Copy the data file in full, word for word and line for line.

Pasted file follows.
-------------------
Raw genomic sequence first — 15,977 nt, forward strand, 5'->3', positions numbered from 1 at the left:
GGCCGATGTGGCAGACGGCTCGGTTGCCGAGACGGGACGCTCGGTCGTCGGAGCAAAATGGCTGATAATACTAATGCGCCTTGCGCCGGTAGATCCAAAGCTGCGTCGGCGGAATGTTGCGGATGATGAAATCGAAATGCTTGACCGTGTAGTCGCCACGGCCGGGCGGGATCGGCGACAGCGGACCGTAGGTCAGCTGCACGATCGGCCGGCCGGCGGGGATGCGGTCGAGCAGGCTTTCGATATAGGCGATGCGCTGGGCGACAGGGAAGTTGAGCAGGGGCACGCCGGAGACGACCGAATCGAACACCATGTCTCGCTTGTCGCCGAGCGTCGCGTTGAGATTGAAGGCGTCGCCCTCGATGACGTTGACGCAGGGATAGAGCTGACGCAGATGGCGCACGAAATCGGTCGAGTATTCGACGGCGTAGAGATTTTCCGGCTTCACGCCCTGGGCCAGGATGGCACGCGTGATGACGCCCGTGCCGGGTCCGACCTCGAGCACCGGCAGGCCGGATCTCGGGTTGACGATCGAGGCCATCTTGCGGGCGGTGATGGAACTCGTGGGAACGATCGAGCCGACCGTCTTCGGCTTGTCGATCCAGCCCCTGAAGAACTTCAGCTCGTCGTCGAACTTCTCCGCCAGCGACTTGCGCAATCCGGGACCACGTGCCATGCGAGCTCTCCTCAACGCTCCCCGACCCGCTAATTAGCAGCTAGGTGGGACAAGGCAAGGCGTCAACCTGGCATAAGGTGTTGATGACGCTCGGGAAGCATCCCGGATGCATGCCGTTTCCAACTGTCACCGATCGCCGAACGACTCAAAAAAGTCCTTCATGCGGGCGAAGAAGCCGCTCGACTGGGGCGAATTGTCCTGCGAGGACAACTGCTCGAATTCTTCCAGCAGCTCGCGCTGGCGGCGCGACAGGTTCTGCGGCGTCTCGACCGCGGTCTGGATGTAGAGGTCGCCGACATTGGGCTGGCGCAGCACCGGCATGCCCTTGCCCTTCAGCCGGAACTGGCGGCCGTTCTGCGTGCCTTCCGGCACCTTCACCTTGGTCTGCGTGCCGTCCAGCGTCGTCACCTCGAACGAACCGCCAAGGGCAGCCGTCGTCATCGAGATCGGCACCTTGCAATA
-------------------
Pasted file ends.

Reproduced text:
Raw genomic sequence first — 15,977 nt, forward strand, 5'->3', positions numbered from 1 at the left:
GGCCGATGTGGCAGACGGCTCGGTTGCCGAGACGGGACGCTCGGTCGTCGGAGCAAAATGGCTGATAATACTAATGCGCCTTGCGCCGGTAGATCCAAAGCTGCGTCGGCGGAATGTTGCGGATGATGAAATCGAAATGCTTGACCGTGTAGTCGCCACGGCCGGGCGGGATCGGCGACAGCGGACCGTAGGTCAGCTGCACGATCGGCCGGCCGGCGGGGATGCGGTCGAGCAGGCTTTCGATATAGGCGATGCGCTGGGCGACAGGGAAGTTGAGCAGGGGCACGCCGGAGACGACCGAATCGAACACCATGTCTCGCTTGTCGCCGAGCGTCGCGTTGAGATTGAAGGCGTCGCCCTCGATGACGTTGACGCAGGGATAGAGCTGACGCAGATGGCGCACGAAATCGGTCGAGTATTCGACGGCGTAGAGATTTTCCGGCTTCACGCCCTGGGCCAGGATGGCACGCGTGATGACGCCCGTGCCGGGTCCGACCTCGAGCACCGGCAGGCCGGATCTCGGGTTGACGATCGAGGCCATCTTGCGGGCGGTGATGGAACTCGTGGGAACGATCGAGCCGACCGTCTTCGGCTTGTCGATCCAGCCCCTGAAGAACTTCAGCTCGTCGTCGAACTTCTCCGCCAGCGACTTGCGCAATCCGGGACCACGTGCCATGCGAGCTCTCCTCAACGCTCCCCGACCCGCTAATTAGCAGCTAGGTGGGACAAGGCAAGGCGTCAACCTGGCATAAGGTGTTGATGACGCTCGGGAAGCATCCCGGATGCATGCCGTTTCCAACTGTCACCGATCGCCGAACGACTCAAAAAAGTCCTTCATGCGGGCGAAGAAGCCGCTCGACTGGGGCGAATTGTCCTGCGAGGACAACTGCTCGAATTCTTCCAGCAGCTCGCGCTGGCGGCGCGACAGGTTCTGCGGCGTCTCGACCGCGGTCTGGATGTAGAGGTCGCCGACATTGGGCTGGCGCAGCACCGGCATGCCCTTGCCCTTCAGCCGGAACTGGCGGCCGTTCTGCGTGCCTTCCGGCACCTTCACCTTGGTCTGCGTGCCGTCCAGCGTCGTCACCTCGAACGAACCGCCAAGGGCAGCCGTCGTCATCGAGATCGGCACCTTGCAATA